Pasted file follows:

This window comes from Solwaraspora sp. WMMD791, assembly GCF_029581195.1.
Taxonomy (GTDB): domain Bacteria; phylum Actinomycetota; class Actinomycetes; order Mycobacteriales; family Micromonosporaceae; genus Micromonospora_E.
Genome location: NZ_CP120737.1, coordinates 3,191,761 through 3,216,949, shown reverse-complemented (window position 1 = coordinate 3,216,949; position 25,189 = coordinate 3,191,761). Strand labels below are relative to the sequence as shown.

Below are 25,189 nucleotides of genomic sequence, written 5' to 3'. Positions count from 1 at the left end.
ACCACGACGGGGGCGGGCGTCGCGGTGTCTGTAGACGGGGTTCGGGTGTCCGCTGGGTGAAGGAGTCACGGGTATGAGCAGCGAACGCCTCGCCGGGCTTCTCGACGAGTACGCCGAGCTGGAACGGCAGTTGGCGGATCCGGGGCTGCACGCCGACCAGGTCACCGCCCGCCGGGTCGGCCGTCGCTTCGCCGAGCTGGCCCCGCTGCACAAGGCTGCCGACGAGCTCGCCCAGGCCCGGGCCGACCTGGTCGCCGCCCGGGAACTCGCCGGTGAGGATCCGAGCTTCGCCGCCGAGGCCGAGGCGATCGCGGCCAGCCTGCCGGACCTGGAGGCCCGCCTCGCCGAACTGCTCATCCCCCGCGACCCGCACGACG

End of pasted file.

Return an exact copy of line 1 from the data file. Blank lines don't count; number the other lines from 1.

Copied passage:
This window comes from Solwaraspora sp. WMMD791, assembly GCF_029581195.1.